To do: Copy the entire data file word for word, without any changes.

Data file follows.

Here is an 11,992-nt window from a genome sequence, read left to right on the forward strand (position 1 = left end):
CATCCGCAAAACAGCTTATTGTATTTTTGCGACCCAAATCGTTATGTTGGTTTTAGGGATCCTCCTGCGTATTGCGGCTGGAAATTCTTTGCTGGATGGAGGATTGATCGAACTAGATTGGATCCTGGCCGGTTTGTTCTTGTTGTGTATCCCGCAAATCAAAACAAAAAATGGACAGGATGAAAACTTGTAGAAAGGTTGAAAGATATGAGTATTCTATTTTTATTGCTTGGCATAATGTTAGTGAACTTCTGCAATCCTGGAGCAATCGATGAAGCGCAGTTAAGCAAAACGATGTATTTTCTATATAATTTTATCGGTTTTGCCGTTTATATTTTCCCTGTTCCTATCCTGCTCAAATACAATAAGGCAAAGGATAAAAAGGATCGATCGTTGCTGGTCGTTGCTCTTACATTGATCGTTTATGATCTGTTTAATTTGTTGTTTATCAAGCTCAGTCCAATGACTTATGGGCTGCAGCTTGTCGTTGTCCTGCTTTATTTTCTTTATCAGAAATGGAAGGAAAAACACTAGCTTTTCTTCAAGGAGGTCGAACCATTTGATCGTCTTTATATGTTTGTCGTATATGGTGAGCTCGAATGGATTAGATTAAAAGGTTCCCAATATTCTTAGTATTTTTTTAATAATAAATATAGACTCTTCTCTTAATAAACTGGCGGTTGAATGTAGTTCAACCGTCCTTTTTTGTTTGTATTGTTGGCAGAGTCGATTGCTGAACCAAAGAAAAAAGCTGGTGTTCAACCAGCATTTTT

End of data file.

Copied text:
Here is an 11,992-nt window from a genome sequence, read left to right on the forward strand (position 1 = left end):
CATCCGCAAAACAGCTTATTGTATTTTTGCGACCCAAATCGTTATGTTGGTTTTAGGGATCCTCCTGCGTATTGCGGCTGGAAATTCTTTGCTGGATGGAGGATTGATCGAACTAGATTGGATCCTGGCCGGTTTGTTCTTGTTGTGTATCCCGCAAATCAAAACAAAAAATGGACAGGATGAAAACTTGTAGAAAGGTTGAAAGATATGAGTATTCTATTTTTATTGCTTGGCATAATGTTAGTGAACTTCTGCAATCCTGGAGCAATCGATGAAGCGCAGTTAAGCAAAACGATGTATTTTCTATATAATTTTATCGGTTTTGCCGTTTATATTTTCCCTGTTCCTATCCTGCTCAAATACAATAAGGCAAAGGATAAAAAGGATCGATCGTTGCTGGTCGTTGCTCTTACATTGATCGTTTATGATCTGTTTAATTTGTTGTTTATCAAGCTCAGTCCAATGACTTATGGGCTGCAGCTTGTCGTTGTCCTGCTTTATTTTCTTTATCAGAAATGGAAGGAAAAACACTAGCTTTTCTTCAAGGAGGTCGAACCATTTGATCGTCTTTATATGTTTGTCGTATATGGTGAGCTCGAATGGATTAGATTAAAAGGTTCCCAATATTCTTAGTATTTTTTTAATAATAAATATAGACTCTTCTCTTAATAAACTGGCGGTTGAATGTAGTTCAACCGTCCTTTTTTGTTTGTATTGTTGGCAGAGTCGATTGCTGAACCAAAGAAAAAAGCTGGTGTTCAACCAGCATTTTT